UML 2 for Dummies

Authors: Michael Jesse Chonoles, James A. Schardt
Publisher: For Dummies; 1st Edition, July 2, 2003
ISBN 0764526146

As someone with a lot of years in the computing field but with absolutely no experience with UML, I was the appropriate “dummy” to review this book. Overall, I found it a very useful
tutorial with a lot of excellent information about how to write different types of UML diagrams, what they are used for, and when in the design process to write them. For example, I recently was
asked to write a class diagram and only had a couple of days to brush up on my object-oriented skills and learn enough UML to develop an accurate diagram. I successfully used UML 2 for
Dummies
in conjunction with some additional reference information to accomplish the task. Voila! Presto Chango! A dummy becomes skilled at writing UML diagrams after reading a 400-page book!

The book has 24 chapters, organized into seven parts. Part I introduces UML, UML reports, and what the reports are used for. The UML chart in Figure 1-1 showing a hierarchy of UML diagrams was very
helpful, as was Table 1-1 summarizing the purpose of each UML diagram. Part II introduces the reader to object-oriented concepts and provides tips on how to develop good modeling practices. Then
the book describes each type of UML diagram, explaining why you would want to use it, and giving step-by-step instructions on how to construct each diagram. The book provides an abundance of
examples, and, as with most Dummies series books, the design hints and tips were extremely helpful. The last part, Part VII, has good reference material about the ten common modeling mistakes,
useful web sites for additional information, and modeling tools for creating UML diagrams.

Chapter 24 has a very nice summary of each of the ten primary UML diagrams. For each summary, however, it would have been helpful to have a sample diagram. I used Learning UML, an O’Reilly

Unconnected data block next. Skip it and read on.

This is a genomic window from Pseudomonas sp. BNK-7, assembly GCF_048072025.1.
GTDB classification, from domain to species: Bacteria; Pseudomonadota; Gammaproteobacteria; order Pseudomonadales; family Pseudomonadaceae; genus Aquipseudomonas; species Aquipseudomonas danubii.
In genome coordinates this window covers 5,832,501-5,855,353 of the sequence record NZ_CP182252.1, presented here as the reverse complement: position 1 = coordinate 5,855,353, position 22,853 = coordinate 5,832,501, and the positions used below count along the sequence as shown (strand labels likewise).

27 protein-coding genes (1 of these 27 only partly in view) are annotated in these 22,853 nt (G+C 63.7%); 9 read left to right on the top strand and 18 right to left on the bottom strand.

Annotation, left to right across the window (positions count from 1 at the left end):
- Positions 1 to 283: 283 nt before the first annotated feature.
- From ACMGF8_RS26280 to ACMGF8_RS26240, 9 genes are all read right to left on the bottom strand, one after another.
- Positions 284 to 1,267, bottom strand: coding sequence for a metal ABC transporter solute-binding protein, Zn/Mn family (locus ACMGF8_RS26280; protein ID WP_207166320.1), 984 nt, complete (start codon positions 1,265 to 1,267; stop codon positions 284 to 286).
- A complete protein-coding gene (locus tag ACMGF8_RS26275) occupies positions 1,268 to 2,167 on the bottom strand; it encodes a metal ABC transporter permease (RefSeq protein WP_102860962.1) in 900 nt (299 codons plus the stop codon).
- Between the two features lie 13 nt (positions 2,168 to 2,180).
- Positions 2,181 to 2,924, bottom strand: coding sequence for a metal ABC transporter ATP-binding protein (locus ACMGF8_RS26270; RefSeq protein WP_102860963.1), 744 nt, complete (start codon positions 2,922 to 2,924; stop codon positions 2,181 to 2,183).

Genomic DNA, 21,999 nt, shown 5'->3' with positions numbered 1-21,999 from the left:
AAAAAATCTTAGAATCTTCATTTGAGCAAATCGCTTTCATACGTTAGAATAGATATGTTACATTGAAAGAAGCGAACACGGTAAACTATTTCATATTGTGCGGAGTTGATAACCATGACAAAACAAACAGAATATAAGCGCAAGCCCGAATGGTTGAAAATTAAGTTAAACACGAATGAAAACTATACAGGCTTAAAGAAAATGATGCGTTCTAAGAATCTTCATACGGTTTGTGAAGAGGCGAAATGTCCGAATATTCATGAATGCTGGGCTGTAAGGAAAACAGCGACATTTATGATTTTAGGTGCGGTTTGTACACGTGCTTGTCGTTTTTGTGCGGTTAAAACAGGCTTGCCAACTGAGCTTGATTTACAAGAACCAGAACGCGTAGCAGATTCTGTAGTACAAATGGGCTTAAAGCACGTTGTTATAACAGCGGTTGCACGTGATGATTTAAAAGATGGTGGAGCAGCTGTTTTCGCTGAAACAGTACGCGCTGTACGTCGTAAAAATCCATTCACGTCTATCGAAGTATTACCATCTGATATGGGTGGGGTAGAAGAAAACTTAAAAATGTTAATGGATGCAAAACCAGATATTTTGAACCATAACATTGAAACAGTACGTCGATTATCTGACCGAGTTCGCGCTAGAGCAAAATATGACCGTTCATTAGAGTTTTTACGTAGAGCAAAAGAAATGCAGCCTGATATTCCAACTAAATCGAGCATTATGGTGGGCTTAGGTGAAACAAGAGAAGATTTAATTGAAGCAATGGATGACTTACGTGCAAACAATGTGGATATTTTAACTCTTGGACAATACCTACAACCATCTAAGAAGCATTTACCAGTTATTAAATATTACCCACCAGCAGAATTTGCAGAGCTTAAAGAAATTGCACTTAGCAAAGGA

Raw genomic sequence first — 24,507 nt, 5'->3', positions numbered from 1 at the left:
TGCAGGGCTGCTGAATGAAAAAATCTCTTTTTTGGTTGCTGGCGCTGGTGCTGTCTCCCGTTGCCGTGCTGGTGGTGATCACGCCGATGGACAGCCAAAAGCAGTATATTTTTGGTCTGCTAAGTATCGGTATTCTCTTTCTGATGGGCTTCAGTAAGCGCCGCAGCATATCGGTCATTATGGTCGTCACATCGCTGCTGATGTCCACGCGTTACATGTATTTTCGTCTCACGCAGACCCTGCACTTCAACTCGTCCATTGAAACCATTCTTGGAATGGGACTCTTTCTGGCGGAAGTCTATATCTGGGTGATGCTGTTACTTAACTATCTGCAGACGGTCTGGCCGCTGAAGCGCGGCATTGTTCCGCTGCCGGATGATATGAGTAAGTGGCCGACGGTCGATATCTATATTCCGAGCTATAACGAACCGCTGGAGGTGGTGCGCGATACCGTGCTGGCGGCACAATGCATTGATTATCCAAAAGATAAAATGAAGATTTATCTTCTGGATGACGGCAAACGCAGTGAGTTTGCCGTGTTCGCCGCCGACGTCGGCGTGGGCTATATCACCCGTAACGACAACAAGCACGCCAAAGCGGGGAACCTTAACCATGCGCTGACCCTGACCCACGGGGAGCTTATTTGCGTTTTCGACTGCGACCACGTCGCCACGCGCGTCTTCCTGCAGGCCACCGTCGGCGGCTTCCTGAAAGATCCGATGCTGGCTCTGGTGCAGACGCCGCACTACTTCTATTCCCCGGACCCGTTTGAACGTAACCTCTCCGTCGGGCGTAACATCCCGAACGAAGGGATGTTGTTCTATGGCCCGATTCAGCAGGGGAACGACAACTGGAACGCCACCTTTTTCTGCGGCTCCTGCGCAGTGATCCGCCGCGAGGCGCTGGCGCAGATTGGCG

book by Sinan Si Alhir, and the UML Pocket Reference, also an O’Reilly book, by Dan Pilone, as references to refresh my memory of each UML diagram.

Please note that before I was able to create a class diagram, I needed to review Object-Oriented Analysis and Design, by Grady Booch, to refresh my memory of object-oriented design. The section in
UML 2 for Dummies titled “Some Presumptuous Assumptions” is not presumptuous enough. It needs to make clear that a good grasp of object-oriented design is a necessary prerequisite. The
introduction to object-oriented design in Chapter 3 is very helpful, and the design hints though out the book are good, but a more in-depth knowledge is required to successfully create UML
diagrams. Successfully mastering object-oriented design is a whole topic in and of itself, perhaps best left to the masters themselves, James Rumbaugh and Grady Booch, to teach.

A glossary and a bibliography would also be useful. The Dummies books are intended for beginners, but it would be helpful to list other UML books as references for those who would like to explore
further. I would also include books about object-oriented design, including the classics by James Rumbaugh and Grady Booch.

In general, I would recommend UML 2 for Dummies to first time users of UML. It certainly provided enough information, in a cogent enough way, that this “dummy” could grasp UML well
enough to start writing good diagrams. I believe the book will also be useful in the future, as a quick reference, to refresh my memory of UML design hints and tips.

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